The Bronco Story
Ford made a big point about the Bronco being a ton of fun at it’s introduction – but did that stimulate sales?
How Did the Ford Bronco Become Such a Legend? Was it Sales? Marketing? Racing? What?
First and foremost, let’s dispel one Urban Legend – it wasn’t sales. Ford never sold more than 25,000 Broncos per year from 1966 through 1977. Compare that to Mustang or even the lowly Maverick, introduced in the same era and you’re looking at a pretty dismal picture. In fact, Bronco didn’t take off until it was reintroduced in 1978 as a shortened F-100 Pickup.
Was it marketing? We don’t think that was the case either. Ford’s advertising campaign kicked off with lots of publicity and plenty of print ads in 1965-1966. See 1966 Ford Bronco Print Ads. But that campaign quickly petered off until by 1970, the Bronco was only being featured as part of companion ads with other Ford trucks. It is surprising that Ford didn’t pump more dollars into the original campaign and keep it going throughout the first version;s life. In our opinion, combining the Bronco advertisements with other trucks took the excitement of off-roading away – something ford would recognize and correct with version 2 of the vehicle.
Was it racing? Good deal here, it was very successful in this venue. For example, the Bronco won four of the five Baja 1000 races from 1968-72! It might have made Bronco a household name – and Ford did tout it – but not as much as you might expect. And off-road fans were smart enough to know that those winning Broncos were a far cry from the run of the mill offerings.
Ford did attempt t offer a version similar to the race-winning cars. In 1971, a “Baja Bronco” package was sold, featuring quick-ratio power steering, automatic transmission, fender flares covering special Gates “Commando” tires, a roll bar, reinforced bumpers, a padded steering wheel, and distinctive red, white, blue, and black paint. It was priced at $5,566 ($41,800 today). This was versus the standard V-8 Bronco at $3,665. It’s easy to see why only 650 were sold over the next four years.
Frankly, Bronco was not much of a sales success, and though off-roading was taking off during that period, the Chevrolet K-5 Blazer, introduced in 1969, stayed even and started to pull away after 1971, outselling Bronco by two to one from then on.
Our opinion is that while the racing made the vehicle a “legend”, it was more of a mind-set than a manufacturing victory. Frankly, we also think that Ford dropped the ball on capturing this rising marketplace – mostly due to not quite understanding what the market wanted, and some of the ambivalence on what they were selling – Was it a fun car set up to go anywhere? Or was it an inexpensive utilitarian truck that could do a host of things in a bunch of venues?
For example, while the Marketing people at J Walter Thompson were putting out ads showing how much fun the vehicle could be at its 1965-66 introduction, the Bronco brochure released by the Ford Truck Division showed it as a mini utilitarian truck. Imagine the excitement among younger people seeing the Bronco ads, then rushing to the showroom and receiving a dull, colorless brochure touting its utilitarian use. Who was supposed to buy it?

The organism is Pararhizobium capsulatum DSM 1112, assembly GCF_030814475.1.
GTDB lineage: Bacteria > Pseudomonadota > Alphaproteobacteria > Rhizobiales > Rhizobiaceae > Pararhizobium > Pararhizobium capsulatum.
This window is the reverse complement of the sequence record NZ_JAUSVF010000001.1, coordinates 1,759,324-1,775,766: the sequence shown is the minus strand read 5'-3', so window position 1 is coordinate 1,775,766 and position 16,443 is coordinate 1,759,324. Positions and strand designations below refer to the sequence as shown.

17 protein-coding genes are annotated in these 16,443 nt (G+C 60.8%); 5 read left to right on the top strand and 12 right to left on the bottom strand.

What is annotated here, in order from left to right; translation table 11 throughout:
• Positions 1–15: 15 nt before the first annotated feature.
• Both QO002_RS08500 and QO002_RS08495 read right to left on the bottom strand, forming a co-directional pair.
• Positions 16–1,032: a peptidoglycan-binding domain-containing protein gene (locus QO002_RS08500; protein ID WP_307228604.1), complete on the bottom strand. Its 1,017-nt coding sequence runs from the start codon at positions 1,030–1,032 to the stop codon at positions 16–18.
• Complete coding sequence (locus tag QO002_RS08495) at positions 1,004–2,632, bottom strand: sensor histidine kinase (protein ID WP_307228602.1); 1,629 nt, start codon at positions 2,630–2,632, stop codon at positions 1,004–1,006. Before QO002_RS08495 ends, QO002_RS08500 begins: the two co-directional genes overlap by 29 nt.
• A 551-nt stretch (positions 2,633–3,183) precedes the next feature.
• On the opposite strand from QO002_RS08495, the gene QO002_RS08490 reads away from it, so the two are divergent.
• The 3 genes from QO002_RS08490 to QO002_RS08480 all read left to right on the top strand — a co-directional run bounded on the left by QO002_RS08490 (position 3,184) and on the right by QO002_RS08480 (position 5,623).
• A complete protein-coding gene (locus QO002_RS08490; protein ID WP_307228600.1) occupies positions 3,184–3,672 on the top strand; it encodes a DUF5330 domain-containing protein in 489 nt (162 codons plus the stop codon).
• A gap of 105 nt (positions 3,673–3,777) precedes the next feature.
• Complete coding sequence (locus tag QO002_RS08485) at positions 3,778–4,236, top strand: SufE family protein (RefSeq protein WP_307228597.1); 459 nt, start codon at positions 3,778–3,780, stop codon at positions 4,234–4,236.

Another factor was what model the marketing people thought was the “fun” version – the Roadster. The problem with that was that its open construction and lack of doors in the base version, quickly exposed it as a somewhat dangerous vehicle. Sales never took off, and by 1969, it was dropped. After that, advertising spoke to the Bronco’s utility as a mini-truck for camping and . . . snow plowing? OK, where’s the fun version?
We can beat this to death, but what we’re really trying to say was that by the time the market matured in 1973, the Bronco was poorly advertised and already an anachronism – and that’s why Blazer started killing it in sales. Chevrolet’s formula – to take their pickup, shorten it up, and push it as being off-road capable with all the truck features – power steering, even air conditioning – captured the proper audience. From this point until 1978, Bronco was now viewed as a stripped down mini-truck – and the market for such a vehicle was just too small.
Ford did react, and by 1978, the new Bronco was released. It copied the now successful Blazer approach by riding on a shortened pickup chassis, but still offered 4-wheel drive off-roading capabilities, but all the creature comforts expected in cars of the period. Utility and practicality was left to the F-100 and F-150 to sell. Bronco was suddenly competitive with the Blazer and sales showed it, outselling the Chevrolet vehicle in 1979.
In our opinion, it is the Gen 2 Bronco that established the legend. It was here, with sales over 60,000 units per year, with exciting advertising and many models offered, that the Bronco became identified with fun and off-roading.
And looking at the newly released versions, we’d have to say that while this vehicle tries to capture the original styling and options of the original Bronco, it emulates the formula, albeit the 21st century interpretation, of the 1978 Bronco. We’re glad that Ford chose to emulate the “image” of the 1966-77 version, because, regardless of the sales success of that version – it established off road fun and utility as a part of our social landscape.